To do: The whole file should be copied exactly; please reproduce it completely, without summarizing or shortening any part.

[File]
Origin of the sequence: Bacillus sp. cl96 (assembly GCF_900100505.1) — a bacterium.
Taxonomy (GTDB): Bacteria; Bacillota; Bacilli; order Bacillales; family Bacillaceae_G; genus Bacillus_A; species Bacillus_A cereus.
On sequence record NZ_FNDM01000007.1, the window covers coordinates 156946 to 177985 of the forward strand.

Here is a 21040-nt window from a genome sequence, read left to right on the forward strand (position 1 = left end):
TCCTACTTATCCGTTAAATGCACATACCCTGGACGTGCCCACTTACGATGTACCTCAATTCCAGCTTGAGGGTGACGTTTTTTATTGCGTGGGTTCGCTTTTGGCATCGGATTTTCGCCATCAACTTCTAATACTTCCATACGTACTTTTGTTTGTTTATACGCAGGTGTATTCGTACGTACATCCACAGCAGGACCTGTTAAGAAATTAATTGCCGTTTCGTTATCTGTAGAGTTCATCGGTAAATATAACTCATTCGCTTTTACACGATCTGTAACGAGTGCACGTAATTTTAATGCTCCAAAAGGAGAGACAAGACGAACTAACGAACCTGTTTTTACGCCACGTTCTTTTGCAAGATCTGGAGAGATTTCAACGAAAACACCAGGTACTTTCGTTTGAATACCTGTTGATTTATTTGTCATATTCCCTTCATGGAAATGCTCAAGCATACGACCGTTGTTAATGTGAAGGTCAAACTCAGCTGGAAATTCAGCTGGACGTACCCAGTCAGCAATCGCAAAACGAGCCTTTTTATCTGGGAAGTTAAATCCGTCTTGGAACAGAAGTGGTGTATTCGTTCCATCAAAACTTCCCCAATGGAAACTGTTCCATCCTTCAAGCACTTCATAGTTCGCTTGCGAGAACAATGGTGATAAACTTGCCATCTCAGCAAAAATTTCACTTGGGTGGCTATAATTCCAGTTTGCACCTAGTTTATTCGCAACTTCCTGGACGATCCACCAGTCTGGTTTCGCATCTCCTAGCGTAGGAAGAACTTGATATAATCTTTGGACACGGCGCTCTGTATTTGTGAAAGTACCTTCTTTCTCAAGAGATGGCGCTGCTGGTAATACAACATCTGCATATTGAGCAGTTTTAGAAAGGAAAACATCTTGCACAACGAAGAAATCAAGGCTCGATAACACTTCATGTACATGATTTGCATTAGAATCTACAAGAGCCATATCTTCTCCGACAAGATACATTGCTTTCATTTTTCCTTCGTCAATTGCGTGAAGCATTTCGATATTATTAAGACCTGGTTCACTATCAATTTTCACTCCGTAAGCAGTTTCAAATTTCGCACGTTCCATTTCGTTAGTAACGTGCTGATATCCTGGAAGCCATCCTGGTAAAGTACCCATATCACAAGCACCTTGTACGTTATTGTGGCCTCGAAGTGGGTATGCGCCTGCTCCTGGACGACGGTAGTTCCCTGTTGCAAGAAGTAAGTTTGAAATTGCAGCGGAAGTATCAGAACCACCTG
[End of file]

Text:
Origin of the sequence: Bacillus sp. cl96 (assembly GCF_900100505.1) — a bacterium.
Taxonomy (GTDB): Bacteria; Bacillota; Bacilli; order Bacillales; family Bacillaceae_G; genus Bacillus_A; species Bacillus_A cereus.
On sequence record NZ_FNDM01000007.1, the window covers coordinates 156946 to 177985 of the forward strand.

Here is a 21040-nt window from a genome sequence, read left to right on the forward strand (position 1 = left end):
TCCTACTTATCCGTTAAATGCACATACCCTGGACGTGCCCACTTACGATGTACCTCAATTCCAGCTTGAGGGTGACGTTTTTTATTGCGTGGGTTCGCTTTTGGCATCGGATTTTCGCCATCAACTTCTAATACTTCCATACGTACTTTTGTTTGTTTATACGCAGGTGTATTCGTACGTACATCCACAGCAGGACCTGTTAAGAAATTAATTGCCGTTTCGTTATCTGTAGAGTTCATCGGTAAATATAACTCATTCGCTTTTACACGATCTGTAACGAGTGCACGTAATTTTAATGCTCCAAAAGGAGAGACAAGACGAACTAACGAACCTGTTTTTACGCCACGTTCTTTTGCAAGATCTGGAGAGATTTCAACGAAAACACCAGGTACTTTCGTTTGAATACCTGTTGATTTATTTGTCATATTCCCTTCATGGAAATGCTCAAGCATACGACCGTTGTTAATGTGAAGGTCAAACTCAGCTGGAAATTCAGCTGGACGTACCCAGTCAGCAATCGCAAAACGAGCCTTTTTATCTGGGAAGTTAAATCCGTCTTGGAACAGAAGTGGTGTATTCGTTCCATCAAAACTTCCCCAATGGAAACTGTTCCATCCTTCAAGCACTTCATAGTTCGCTTGCGAGAACAATGGTGATAAACTTGCCATCTCAGCAAAAATTTCACTTGGGTGGCTATAATTCCAGTTTGCACCTAGTTTATTCGCAACTTCCTGGACGATCCACCAGTCTGGTTTCGCATCTCCTAGCGTAGGAAGAACTTGATATAATCTTTGGACACGGCGCTCTGTATTTGTGAAAGTACCTTCTTTCTCAAGAGATGGCGCTGCTGGTAATACAACATCTGCATATTGAGCAGTTTTAGAAAGGAAAACATCTTGCACAACGAAGAAATCAAGGCTCGATAACACTTCATGTACATGATTTGCATTAGAATCTACAAGAGCCATATCTTCTCCGACAAGATACATTGCTTTCATTTTTCCTTCGTCAATTGCGTGAAGCATTTCGATATTATTAAGACCTGGTTCACTATCAATTTTCACTCCGTAAGCAGTTTCAAATTTCGCACGTTCCATTTCGTTAGTAACGTGCTGATATCCTGGAAGCCATCCTGGTAAAGTACCCATATCACAAGCACCTTGTACGTTATTGTGGCCTCGAAGTGGGTATGCGCCTGCTCCTGGACGACGGTAGTTCCCTGTTGCAAGAAGTAAGTTTGAAATTGCAGCGGAAGTATCAGAACCACCTG